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GM extends vehicle production cuts due to semiconductor chip shortage

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DETROIT — General Motors said on Wednesday it was further extending production cuts at three North American plants and adding a fourth to the list of factories hit by the global semiconductor chip shortage.

The extended cuts do not change GM’s forecast last month that the shortage could shave up to $2 billion from this year’s earnings. GM CFO Paul Jacobson subsequently said chip supplies should return to normal rates by the second half of the year and he was confident the profit hit would not worsen.

The U.S. automaker did not disclose the impact on volumes or say which supplier or parts were affected by the chip shortage, but said it intends to recover as much of the lost output as possible.

“GM continues to leverage every available semiconductor to build and ship our most popular and in-demand products, including full-size trucks and SUVs,” GM spokesman David Barnas said. “We contemplated this downtime when we discussed our outlook for 2021.”

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The chip shortage, which has hit automakers globally, stems from a confluence of factors as carmakers, which shut plants for two months during the COVID-19 pandemic last year, compete against the sprawling consumer electronics industry for chip supplies.

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Consumers have stocked up on laptops, gaming consoles and other electronic products during the pandemic, leading to tight chip supplies. They also bought more cars than industry officials expected last spring, further straining supplies.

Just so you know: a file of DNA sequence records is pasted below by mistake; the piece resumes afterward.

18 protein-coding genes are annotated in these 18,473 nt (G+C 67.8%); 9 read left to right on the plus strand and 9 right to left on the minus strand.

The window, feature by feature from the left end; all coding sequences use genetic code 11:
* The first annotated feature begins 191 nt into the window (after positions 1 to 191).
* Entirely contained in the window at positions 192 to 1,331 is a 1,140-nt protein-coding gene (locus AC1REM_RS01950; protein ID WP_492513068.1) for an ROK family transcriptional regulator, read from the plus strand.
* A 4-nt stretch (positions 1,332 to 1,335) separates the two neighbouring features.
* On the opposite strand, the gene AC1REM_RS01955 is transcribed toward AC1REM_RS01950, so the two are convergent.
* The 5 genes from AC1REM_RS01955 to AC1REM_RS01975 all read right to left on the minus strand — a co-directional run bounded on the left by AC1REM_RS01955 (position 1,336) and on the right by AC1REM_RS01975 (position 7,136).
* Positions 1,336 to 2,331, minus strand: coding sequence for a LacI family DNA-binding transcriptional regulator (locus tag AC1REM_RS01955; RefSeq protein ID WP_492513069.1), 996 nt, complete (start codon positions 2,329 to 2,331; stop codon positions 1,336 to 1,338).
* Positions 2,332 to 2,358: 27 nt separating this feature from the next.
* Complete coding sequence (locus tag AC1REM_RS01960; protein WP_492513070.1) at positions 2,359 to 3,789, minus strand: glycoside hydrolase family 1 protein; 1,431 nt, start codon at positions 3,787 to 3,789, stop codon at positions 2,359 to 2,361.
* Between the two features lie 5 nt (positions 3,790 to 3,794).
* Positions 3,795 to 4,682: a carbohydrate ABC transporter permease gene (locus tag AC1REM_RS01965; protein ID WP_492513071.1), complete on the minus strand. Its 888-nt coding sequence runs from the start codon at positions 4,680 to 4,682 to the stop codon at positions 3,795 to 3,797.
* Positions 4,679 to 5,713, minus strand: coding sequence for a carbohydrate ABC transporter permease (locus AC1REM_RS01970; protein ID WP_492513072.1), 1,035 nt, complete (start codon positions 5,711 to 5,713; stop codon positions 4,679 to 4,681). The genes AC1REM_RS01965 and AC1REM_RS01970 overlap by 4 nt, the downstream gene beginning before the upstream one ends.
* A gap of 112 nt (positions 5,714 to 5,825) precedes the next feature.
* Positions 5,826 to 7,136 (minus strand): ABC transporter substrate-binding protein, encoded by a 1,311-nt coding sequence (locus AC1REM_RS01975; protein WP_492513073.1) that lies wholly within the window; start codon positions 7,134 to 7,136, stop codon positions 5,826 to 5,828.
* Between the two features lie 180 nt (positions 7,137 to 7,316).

GM said Wednesday it would extend downtime at plants in Fairfax, Kan., and Ingersoll, Ontario, to at least mid-April, and in San Luis Potosi, Mexico, through the end of March. In addition, it will idle its Gravatai plant in Sao Paulo, Brazil, in April and May.

The automaker had previously extended production cuts at three North American plants into mid-March and said vehicles at two other plants would only be partially built. Prior to Wednesday’s cuts, forecasting firm AutoForecast Solutions had estimated GM could lose almost 190,000 units globally due to the shortage.

Ford Motor Co. said last month the lack of chips could cut company production by up to 20 percent in the first quarter and hurt profits by as much as $2.5 billion. It had previously cut production of its top-selling F-150 pickup truck. Stellantis said Wednesday the chip shortage could weigh on 2021 results.

Some automakers, including Toyota Motor Corp. and Hyundai Motor Co., avoided deeper cuts by stockpiling chips ahead of the shortage.

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Industry officials and politicians have pushed U.S. President Joe Biden’s administration to take a more active role in dealing with the chip shortage.

Last week, Biden said he would seek $37 billion in funding to supercharge chip manufacturing in the U.S. An executive order also launched a review of supply chains for such critical products as semiconductor chips, electric vehicle batteries and rare earth minerals.

Complicating matters was a severe winter storm in Texas last month that killed at least 21 people and led to the shutdown of several chip plants. Semiconductor industry officials said customers would face knock-on effects in several months.

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